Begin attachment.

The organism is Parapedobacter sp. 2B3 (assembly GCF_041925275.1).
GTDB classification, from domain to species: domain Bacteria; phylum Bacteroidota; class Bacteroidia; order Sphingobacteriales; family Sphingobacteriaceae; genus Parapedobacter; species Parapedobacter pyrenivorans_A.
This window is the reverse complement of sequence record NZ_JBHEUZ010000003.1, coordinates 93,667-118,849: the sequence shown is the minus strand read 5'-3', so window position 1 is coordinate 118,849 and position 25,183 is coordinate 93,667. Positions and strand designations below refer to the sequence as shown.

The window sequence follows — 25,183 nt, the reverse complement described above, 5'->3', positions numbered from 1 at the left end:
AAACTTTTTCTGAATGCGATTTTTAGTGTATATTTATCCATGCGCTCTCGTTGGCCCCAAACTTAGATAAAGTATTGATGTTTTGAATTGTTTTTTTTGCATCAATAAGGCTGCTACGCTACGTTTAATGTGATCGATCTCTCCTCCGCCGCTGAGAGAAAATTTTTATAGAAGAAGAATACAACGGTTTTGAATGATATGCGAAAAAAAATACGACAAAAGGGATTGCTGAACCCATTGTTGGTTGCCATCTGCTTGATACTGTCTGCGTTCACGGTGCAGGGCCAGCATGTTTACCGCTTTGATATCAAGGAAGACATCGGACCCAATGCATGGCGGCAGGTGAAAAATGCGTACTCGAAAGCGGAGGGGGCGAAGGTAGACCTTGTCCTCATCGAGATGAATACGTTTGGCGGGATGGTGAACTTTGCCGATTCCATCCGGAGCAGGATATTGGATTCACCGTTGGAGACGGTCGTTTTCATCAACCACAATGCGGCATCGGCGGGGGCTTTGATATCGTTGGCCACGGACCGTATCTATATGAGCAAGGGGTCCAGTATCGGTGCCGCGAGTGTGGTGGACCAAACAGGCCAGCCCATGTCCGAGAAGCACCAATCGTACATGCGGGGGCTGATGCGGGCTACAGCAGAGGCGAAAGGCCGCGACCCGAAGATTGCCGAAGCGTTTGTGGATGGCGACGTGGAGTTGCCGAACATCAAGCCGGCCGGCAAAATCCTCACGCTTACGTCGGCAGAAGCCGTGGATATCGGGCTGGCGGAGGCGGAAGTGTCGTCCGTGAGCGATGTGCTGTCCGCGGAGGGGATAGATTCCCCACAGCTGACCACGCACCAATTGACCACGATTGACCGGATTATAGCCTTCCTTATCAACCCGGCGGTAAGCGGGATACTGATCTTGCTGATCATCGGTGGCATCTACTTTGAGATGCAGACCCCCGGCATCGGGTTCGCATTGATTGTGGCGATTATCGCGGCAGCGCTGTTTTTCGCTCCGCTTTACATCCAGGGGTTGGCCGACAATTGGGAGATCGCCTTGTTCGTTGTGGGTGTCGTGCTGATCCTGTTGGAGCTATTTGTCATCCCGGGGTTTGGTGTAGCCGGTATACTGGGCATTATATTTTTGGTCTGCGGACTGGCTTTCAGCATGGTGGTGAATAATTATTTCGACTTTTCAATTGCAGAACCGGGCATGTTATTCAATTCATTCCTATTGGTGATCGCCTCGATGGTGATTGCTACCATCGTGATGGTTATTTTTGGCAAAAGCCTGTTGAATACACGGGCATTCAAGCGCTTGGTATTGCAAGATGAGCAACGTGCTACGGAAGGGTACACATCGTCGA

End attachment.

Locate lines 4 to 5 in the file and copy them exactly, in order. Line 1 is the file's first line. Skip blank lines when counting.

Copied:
The window sequence follows — 25,183 nt, the reverse complement described above, 5'->3', positions numbered from 1 at the left end:
AAACTTTTTCTGAATGCGATTTTTAGTGTATATTTATCCATGCGCTCTCGTTGGCCCCAAACTTAGATAAAGTATTGATGTTTTGAATTGTTTTTTTTGCATCAATAAGGCTGCTACGCTACGTTTAATGTGATCGATCTCTCCTCCGCCGCTGAGAGAAAATTTTTATAGAAGAAGAATACAACGGTTTTGAATGATATGCGAAAAAAAATACGACAAAAGGGATTGCTGAACCCATTGTTGGTTGCCATCTGCTTGATACTGTCTGCGTTCACGGTGCAGGGCCAGCATGTTTACCGCTTTGATATCAAGGAAGACATCGGACCCAATGCATGGCGGCAGGTGAAAAATGCGTACTCGAAAGCGGAGGGGGCGAAGGTAGACCTTGTCCTCATCGAGATGAATACGTTTGGCGGGATGGTGAACTTTGCCGATTCCATCCGGAGCAGGATATTGGATTCACCGTTGGAGACGGTCGTTTTCATCAACCACAATGCGGCATCGGCGGGGGCTTTGATATCGTTGGCCACGGACCGTATCTATATGAGCAAGGGGTCCAGTATCGGTGCCGCGAGTGTGGTGGACCAAACAGGCCAGCCCATGTCCGAGAAGCACCAATCGTACATGCGGGGGCTGATGCGGGCTACAGCAGAGGCGAAAGGCCGCGACCCGAAGATTGCCGAAGCGTTTGTGGATGGCGACGTGGAGTTGCCGAACATCAAGCCGGCCGGCAAAATCCTCACGCTTACGTCGGCAGAAGCCGTGGATATCGGGCTGGCGGAGGCGGAAGTGTCGTCCGTGAGCGATGTGCTGTCCGCGGAGGGGATAGATTCCCCACAGCTGACCACGCACCAATTGACCACGATTGACCGGATTATAGCCTTCCTTATCAACCCGGCGGTAAGCGGGATACTGATCTTGCTGATCATCGGTGGCATCTACTTTGAGATGCAGACCCCCGGCATCGGGTTCGCATTGATTGTGGCGATTATCGCGGCAGCGCTGTTTTTCGCTCCGCTTTACATCCAGGGGTTGGCCGACAATTGGGAGATCGCCTTGTTCGTTGTGGGTGTCGTGCTGATCCTGTTGGAGCTATTTGTCATCCCGGGGTTTGGTGTAGCCGGTATACTGGGCATTATATTTTTGGTCTGCGGACTGGCTTTCAGCATGGTGGTGAATAATTATTTCGACTTTTCAATTGCAGAACCGGGCATGTTATTCAATTCATTCCTATTGGTGATCGCCTCGATGGTGATTGCTACCATCGTGATGGTTATTTTTGGCAAAAGCCTGTTGAATACACGGGCATTCAAGCGCTTGGTATTGCAAGATGAGCAACGTGCTACGGAAGGGTACACATCGTCGA